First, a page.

Auroville, a town situated between Tamil Nadu and Pondicherry on a 20 sq km area will complete 50 years of its existence on February 28, 2018. The occasion presents an opportunity to look at the birth and vision of Auroville and its relevance for India and the world especially in contemporary ‘volatile’ times. Auroville recently (in last week of November) held a series of national events in Delhi marking its golden jubilee celebration.
After 50 years of learning for a harmonious futuristic world, the living laboratory of human unity, the Auroville, is now ready to provide relevant and good lessons to tackle challenges that mankind faces both at macro as well as micro levels
The values of —sustainability, peace, harmony, organic growth—though crucial at every stage of human evolution have become more pronounced and desirable today. The conflict of man with man, of man with nature and of man with himself is taking a toll in our daily lives. And, if not contained, the future existence of human civilization will certainly be in jeopardy.
Are there any ready solutions or innovations for addressing this challenge that can be looked at, replicated or scaled up? The affirmative answer may include many successful experiments, but an en exploration of an experiment that began in India way back in 1968 in the form of Auroville, is one that in several ways is unique and as Irina Bokova, the Director General of UNESCO a few years put as a living embodiment of actual human unity,
From internationalism to rural development, generation and use of renewable energy, promotion and preservation of art, architecture and culture, examination less education, freedom to pursue passion and an ‘unthinkable’ living without salaries is true of this small world consisting of 2700 people from 54 nationalities.
The concept of an international-universal town devoted to an experiment in human unity originally sprang from the writings of India’s great philosopher-yogi Sri Aurobindo. It was his French-born spiritual collaborator and co-worker Mirra Alfassa, known as The Mother, who first gave it more concrete form by naming it ‘Auroville’ and stating: The Master Plan for the town is based on a spiral galaxy shape and incorporates four sectors (the International, Cultural, Industrial and Residential Zones) plus a surrounding Green Belt. The four Zones have as their focus a huge globe-shaped structure called the Matrimandir, the ‘soul of Auroville’, a place for silent concentration. The Matrimandir will be surrounded by beautiful gardens, and eventually a lake.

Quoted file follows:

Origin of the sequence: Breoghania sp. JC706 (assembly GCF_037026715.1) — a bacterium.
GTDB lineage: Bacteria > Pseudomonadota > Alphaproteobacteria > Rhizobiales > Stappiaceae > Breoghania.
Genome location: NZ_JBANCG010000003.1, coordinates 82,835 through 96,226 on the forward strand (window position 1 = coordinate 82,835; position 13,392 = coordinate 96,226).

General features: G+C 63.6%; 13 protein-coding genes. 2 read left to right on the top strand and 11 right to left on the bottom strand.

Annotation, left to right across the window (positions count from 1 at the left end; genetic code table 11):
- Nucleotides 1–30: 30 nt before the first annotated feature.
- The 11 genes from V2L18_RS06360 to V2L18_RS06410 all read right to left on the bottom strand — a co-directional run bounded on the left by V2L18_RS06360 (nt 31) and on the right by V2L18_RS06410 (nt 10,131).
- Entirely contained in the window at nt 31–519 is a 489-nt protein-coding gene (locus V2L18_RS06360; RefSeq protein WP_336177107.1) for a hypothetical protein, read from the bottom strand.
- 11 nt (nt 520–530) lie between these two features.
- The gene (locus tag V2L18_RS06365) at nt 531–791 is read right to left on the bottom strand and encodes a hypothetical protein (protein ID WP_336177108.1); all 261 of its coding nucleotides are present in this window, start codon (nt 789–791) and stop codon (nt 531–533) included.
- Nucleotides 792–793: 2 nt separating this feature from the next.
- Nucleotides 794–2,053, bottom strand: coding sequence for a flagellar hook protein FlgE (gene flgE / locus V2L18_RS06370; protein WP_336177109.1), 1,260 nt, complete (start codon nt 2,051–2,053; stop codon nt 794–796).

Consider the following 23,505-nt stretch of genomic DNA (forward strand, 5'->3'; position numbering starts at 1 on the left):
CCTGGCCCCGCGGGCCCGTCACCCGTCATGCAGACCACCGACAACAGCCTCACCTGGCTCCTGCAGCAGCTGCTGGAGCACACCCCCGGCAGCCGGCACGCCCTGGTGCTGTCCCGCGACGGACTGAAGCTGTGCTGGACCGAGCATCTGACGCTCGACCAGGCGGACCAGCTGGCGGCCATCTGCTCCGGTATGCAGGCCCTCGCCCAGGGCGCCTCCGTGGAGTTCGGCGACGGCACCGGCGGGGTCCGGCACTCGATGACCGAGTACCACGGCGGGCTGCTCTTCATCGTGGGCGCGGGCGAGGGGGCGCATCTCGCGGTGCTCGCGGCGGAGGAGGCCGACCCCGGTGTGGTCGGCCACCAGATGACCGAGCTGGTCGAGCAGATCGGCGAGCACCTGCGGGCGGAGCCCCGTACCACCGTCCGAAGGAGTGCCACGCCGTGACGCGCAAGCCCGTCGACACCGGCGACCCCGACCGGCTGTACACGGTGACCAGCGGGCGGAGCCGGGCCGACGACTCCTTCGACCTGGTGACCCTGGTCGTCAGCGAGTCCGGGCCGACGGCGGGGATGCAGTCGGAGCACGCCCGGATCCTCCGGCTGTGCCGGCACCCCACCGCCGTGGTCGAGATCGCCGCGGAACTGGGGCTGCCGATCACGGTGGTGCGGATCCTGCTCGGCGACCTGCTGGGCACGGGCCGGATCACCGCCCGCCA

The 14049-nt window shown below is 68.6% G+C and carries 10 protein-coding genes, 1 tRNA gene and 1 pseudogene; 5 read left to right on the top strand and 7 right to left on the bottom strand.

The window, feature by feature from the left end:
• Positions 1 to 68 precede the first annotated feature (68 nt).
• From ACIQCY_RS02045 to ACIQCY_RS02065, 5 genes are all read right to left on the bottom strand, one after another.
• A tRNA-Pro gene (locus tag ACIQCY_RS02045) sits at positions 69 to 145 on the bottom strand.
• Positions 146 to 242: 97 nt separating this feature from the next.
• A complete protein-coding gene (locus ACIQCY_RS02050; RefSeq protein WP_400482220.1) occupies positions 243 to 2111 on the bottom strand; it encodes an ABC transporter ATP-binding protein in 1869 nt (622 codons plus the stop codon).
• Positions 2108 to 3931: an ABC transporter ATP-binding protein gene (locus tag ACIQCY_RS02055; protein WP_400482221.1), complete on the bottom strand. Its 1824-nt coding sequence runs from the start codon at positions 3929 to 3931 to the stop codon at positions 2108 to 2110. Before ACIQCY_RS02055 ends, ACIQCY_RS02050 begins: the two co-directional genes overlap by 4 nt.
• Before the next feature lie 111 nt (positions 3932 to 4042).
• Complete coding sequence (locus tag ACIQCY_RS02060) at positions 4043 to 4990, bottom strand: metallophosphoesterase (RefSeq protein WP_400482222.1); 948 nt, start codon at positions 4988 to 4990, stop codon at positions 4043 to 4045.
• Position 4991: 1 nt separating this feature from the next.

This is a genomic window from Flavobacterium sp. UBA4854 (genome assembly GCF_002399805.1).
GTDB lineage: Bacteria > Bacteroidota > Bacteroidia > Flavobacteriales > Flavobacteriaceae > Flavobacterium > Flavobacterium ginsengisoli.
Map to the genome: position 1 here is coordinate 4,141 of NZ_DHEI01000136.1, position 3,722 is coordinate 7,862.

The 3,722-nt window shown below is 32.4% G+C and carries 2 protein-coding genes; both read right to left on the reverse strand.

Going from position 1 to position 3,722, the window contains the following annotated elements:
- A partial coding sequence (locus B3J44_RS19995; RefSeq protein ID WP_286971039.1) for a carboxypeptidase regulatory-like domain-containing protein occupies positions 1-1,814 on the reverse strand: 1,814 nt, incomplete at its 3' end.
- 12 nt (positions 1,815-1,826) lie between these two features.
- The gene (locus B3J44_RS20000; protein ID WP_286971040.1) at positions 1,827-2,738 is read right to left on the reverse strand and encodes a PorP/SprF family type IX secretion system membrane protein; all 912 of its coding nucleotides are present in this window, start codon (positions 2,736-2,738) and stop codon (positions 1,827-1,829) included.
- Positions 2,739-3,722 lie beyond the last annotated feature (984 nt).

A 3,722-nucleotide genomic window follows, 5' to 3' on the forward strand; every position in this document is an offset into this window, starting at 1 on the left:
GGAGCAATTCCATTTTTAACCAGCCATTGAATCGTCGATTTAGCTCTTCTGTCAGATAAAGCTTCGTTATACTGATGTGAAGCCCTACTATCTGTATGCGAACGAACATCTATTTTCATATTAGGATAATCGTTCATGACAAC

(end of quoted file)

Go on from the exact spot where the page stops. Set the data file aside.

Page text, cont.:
Auroville today numbers around 2,700 inhabitants from over 50 countries, including India, living in some 120 settlements of varying size and character spread over a total area of 20 sq km. In their day-to-day life they are engaged in the fields of agriculture & green work, renewable energy, education, health care, village outreach, construction, electronic commerce, the arts and administration. All are volunteers who either receive a monthly basic ‘maintenance’ in local rupees, or pay for themselves partly or entirely from their own private resources as a contribution to the project.
The town of Auroville, which is meant to house a population of 50,000, has a bunch of early settlers, who are giving it a connectivity of past with future. And the spirituality in practice has made them mentors in this transition. At the same time the caravan of new comers are equally enthusiastic and enjoying the immersive experience. Ntakirutimana Clapton, who is working here at the Africa Education Center, is living here for the past seven years with his family is very happy about his decision. “After initial orientation of three months where you get to acquaint yourself with the Aurovillian system and processes, life is on a new high and you’re mission driven. You live and think as a community of passionate human beings working for learning to live together,” he says. The odysseys of all ‘emigrants’ is likewise a fascinating story of a liberation of human virtues.
Auroville’s multi-cultural educational system endeavours via its nine schools to help each child discover the inner self and realize her/his highest potential. It is increasingly based on a free choice system, which allows the children / students to choose their own subjects for study. Sports and physical education are strongly encouraged for the balanced and healthy growth of the child, and artistic training is given to develop aesthetic faculties. Most of the Auroville and Outreach schools are under the umbrella of (Sri Aurobindo International Institute of Educational Research). Special care is given to volunteering students from India and abroad, who are given meaningful activities and study projects guided and monitored by the town.
Additionally, 700 children from the surrounding villages benefit from Auroville’s educational programmes via another half dozen day or night schools and educational centres established and overseen by Auroville’s Village Action teams.
The unending education, the applied research and the quest to find best within humans and importantly bond together are some of the best lessons that are learnt from Auroville.
Auroville aims to realize a Human Unity, which implies overcoming one’s differences by transcending them, in order to live and work together. An important tool to achieve this is the Integral Yoga by underlying the project. It encourages practitioners to psychologically enter a deep self-introspection and gradually evolve from there. But this enriching spirituality apart, the lessons from miniature successes and innovations from this place have a great value and model utility to change the way we educate, work and live. By Autar Nehru